At the end of the day, we as black people have lost the ability to make a case for the termination of “nigga.” I’ve heard some gay people refer to each other as “faggot.” I believe that there are Jewish people who may refer to each other as “kikes”, Latinos who refer to each other as “spics” and maybe even some Chinese people who use term “chink.” The difference with these groups is that they have not mainstreamed the most derogatory terms into global lexicon. Rapper Drake is half Jewish but you would never hear him utter the word “kike” in his music. Michael Jackson, probably the most not-racist person in history had his album pulled and was roundly condemned by his “friends” like Steven Spielberg because he used the word “kike” in his anti-racist song “They don’t care about us.” That should have made the message very clear to black people: degrade yourselves all day but as soon as you go beyond the plantation, expect to be whipped back into form.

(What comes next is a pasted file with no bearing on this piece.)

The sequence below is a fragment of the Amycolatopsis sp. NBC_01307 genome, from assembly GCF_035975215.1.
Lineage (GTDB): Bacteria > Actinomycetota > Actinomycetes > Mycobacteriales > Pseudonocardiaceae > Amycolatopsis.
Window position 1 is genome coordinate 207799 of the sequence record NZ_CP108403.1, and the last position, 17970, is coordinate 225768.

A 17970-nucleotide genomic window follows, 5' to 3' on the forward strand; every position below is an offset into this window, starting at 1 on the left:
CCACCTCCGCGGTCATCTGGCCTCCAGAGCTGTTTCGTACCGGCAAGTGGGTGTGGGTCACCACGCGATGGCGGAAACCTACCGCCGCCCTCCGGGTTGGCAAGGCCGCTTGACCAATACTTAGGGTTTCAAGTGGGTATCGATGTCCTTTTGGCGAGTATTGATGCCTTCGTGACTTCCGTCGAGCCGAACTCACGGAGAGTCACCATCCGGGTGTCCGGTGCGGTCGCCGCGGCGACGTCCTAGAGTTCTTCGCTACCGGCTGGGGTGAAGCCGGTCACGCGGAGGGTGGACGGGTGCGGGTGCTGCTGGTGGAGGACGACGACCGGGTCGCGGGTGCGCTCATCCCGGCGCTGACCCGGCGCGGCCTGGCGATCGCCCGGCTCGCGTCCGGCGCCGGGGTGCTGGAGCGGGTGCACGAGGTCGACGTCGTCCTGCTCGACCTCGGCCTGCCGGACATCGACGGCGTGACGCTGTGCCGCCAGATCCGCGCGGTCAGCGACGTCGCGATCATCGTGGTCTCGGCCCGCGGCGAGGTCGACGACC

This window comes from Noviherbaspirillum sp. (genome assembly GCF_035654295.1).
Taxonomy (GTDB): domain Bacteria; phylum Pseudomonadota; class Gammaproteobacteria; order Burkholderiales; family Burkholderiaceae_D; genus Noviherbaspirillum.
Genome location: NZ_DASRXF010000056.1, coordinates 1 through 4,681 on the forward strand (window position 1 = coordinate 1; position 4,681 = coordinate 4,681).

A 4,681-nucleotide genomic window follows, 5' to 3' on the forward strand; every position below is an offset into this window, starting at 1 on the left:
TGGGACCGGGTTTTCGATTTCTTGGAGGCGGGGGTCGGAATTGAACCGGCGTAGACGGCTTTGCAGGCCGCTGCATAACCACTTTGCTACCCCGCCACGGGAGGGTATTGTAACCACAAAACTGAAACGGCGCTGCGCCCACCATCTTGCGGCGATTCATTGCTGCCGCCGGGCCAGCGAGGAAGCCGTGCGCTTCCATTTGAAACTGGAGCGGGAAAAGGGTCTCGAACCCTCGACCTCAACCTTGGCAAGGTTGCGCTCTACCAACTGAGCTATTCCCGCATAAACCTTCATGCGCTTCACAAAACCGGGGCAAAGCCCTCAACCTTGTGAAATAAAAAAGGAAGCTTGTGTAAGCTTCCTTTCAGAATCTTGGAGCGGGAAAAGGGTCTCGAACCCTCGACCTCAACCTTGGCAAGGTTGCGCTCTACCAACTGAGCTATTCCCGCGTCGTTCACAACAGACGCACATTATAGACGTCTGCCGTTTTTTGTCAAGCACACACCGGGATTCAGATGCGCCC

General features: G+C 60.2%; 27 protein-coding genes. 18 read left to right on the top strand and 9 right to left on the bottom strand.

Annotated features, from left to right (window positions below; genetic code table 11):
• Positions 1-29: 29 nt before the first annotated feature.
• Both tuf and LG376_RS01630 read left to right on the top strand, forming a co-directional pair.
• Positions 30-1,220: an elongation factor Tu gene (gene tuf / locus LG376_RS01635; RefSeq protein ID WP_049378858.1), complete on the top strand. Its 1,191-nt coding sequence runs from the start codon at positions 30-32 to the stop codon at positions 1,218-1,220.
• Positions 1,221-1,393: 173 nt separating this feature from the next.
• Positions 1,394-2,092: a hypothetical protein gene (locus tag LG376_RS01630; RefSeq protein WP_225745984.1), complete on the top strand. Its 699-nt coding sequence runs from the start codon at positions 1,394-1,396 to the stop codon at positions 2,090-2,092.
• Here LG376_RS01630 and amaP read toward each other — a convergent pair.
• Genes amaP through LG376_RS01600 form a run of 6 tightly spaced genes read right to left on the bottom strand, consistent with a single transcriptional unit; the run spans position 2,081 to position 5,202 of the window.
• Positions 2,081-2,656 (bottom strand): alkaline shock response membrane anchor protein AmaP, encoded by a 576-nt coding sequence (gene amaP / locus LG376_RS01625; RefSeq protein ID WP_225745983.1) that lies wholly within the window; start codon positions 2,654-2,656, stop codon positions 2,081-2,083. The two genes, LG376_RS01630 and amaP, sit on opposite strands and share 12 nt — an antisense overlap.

As KRS-ONE so eloquently put it, “That mic you speak through/goes from here to Mogadishu/and how you represent us is the issue.” Across the globe, from Japan to Israel, we have made it acceptable to use the term “nigga” without providing any context because too many of us don’t know the context. I’ve been called “nigga” in Senegal and South Africa by people who thought they were being cool. I’ve watched Japanese sitcoms where they call each other “nigga.” At the same time the word becomes globalized, the #blacklivesmatter movement and the overall fight for black dignity has not. People want to dress in “our” clothes and play “our” music but take it all off when they go home. They want everything but the burden. All Larry Wilmore did was make the word acceptable for an entire new generation of black and non-black people to get comfortable with the word by referring the first black President in that way. There is nothing funny about that and as Joe Madison said, he tainted the legacy of the first black president and, as Reverend Al Sharpton said, it was at best tasteless. We can and need to do better.